22 September, 2011

Just Say No, it'll be Worth it.

I am not a very motivated person. Not when it comes to losing weight anyway. I get all excited for the first few days, and then two more days in a row come along where either I don't feel like working out, or something prevent me from doing so... and I just forget about it. That's all it takes. Some might say I have a short attention span. I'd say they were right. But this time is different. I feel it in my bones.

(click photo for source via Flickr)
About 6 months ago, I made the decision to drastically cut my drinking. Drinking wasn't something I did because I necessarily enjoyed the alcohol. Quite the opposite, actually. To me, vodka tastes like what I imagine nail polish remover to taste like. Other spirits like whiskey and bourbon are forever ruined for me because of the sensory association I now link between these drinks and vomiting. 
Truth be told - I had a few wild months after my first divorce. Parties and alcohol were how I coped with the end of a disappointing marriage. I tried to discover myself at the bottom of glass after glass thinking that this would really help me shed my Mormon upbringing. Needless to say, copious amounts of booze were ingested (and expelled) during a moment in time where I felt had no limits. 

After I settled back down, the party life behind me, I would still occasionally go overboard with drinking. Why? Because I believed my limit was much, much higher than it was. These drunken nights and hungover next day(s) grew fewer and fewer in number, and almost stopped altogether... until I met mine and my husband's Polish friends. Like I said before, I drank to keep up with them, and that pretty much never worked out well for me. In May, I stumbled home after an evening of vodka, laughter, television, and more vodka having a conversation with myself. I remember literally making fun of myself because I could not walk a straight line home. I could barely make it to the toilet in time to get sick, ended up breaking a glass and cutting my foot pretty badly, and feeling absolutely wrecked the entire next day.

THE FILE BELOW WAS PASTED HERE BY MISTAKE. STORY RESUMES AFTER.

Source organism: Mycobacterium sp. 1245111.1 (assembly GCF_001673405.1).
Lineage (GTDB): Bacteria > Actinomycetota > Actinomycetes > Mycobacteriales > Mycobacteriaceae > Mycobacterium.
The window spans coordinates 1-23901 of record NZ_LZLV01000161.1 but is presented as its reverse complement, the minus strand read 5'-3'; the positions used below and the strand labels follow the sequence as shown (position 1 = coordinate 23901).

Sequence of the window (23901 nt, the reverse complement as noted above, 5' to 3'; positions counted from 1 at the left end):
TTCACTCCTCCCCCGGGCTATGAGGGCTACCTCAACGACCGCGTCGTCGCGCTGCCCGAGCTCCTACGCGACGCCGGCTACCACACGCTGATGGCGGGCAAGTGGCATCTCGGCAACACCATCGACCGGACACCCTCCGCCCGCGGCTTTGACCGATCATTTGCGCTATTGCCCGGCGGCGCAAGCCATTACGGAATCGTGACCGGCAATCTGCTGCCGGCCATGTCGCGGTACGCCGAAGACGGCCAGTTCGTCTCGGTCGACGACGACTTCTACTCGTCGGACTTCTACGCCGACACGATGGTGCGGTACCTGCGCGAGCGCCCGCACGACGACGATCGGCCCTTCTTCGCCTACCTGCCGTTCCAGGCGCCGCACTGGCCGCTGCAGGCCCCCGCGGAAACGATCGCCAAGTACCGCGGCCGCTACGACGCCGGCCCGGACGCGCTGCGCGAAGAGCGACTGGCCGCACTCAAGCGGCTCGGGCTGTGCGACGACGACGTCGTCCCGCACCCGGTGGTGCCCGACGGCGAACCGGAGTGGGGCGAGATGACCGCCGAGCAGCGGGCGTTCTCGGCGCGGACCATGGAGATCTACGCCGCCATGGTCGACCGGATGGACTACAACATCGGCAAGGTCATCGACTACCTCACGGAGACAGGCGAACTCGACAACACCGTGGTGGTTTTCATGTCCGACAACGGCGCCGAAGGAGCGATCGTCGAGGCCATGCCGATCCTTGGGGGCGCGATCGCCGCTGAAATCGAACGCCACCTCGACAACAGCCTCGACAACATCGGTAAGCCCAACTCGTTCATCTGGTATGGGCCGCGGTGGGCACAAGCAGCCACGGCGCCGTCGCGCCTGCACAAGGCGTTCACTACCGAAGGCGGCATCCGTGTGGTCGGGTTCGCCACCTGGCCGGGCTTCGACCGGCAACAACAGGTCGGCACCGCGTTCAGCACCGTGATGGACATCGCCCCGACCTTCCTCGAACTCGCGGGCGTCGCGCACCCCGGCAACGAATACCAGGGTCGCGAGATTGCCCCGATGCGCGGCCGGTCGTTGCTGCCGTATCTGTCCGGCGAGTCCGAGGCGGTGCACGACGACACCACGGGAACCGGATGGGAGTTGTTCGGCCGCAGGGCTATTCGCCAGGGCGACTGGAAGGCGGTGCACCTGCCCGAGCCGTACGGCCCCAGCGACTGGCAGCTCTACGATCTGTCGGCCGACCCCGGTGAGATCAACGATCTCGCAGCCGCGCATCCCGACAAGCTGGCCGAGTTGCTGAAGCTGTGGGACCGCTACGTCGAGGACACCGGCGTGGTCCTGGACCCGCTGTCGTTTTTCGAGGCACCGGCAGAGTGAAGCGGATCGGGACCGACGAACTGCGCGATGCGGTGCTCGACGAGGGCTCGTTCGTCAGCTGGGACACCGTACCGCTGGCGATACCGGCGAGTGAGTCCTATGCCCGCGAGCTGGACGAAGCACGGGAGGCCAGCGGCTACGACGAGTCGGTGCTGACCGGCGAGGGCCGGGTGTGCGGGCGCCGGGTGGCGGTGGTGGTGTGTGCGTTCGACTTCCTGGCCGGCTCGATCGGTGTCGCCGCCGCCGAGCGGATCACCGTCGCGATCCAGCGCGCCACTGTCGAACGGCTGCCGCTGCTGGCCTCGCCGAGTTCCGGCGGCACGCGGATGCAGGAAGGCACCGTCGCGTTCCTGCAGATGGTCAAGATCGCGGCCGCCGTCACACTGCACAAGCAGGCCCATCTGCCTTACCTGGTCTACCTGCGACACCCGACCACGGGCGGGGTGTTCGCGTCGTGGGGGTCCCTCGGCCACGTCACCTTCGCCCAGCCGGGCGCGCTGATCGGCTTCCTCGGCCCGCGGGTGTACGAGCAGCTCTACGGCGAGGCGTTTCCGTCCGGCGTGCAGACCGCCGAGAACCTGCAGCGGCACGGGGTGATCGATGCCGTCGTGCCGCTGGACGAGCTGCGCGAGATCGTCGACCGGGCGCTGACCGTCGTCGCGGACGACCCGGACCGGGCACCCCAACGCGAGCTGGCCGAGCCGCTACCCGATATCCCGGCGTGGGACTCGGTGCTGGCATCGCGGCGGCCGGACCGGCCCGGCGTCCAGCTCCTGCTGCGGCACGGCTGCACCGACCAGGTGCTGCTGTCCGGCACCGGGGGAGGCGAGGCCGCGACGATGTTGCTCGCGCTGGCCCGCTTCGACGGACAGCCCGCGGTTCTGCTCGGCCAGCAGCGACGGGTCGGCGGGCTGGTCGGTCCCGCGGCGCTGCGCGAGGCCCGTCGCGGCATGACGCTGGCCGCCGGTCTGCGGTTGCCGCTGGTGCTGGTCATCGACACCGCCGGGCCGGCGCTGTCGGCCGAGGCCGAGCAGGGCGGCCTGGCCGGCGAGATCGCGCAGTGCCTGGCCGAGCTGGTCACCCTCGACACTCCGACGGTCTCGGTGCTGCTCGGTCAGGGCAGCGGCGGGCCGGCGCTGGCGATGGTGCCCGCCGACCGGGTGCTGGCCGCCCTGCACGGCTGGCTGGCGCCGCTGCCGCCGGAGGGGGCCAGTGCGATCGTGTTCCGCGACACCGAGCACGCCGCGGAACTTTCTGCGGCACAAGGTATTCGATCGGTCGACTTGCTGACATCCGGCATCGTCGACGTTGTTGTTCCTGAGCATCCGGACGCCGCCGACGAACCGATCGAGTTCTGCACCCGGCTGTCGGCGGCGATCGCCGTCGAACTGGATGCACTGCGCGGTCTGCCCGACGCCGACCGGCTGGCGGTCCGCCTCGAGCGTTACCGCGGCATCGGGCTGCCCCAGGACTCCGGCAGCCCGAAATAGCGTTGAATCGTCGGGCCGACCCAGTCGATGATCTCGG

This is when I had an "aha" moment. Since then, I have had no more than one or two glasses of wine on an occasional evening. I realized how damaging drinking can be for my body and for once, I listened to myself. I really took it to heart and I'm proud to say that I have not been impaired even once since. There's no looking back for me.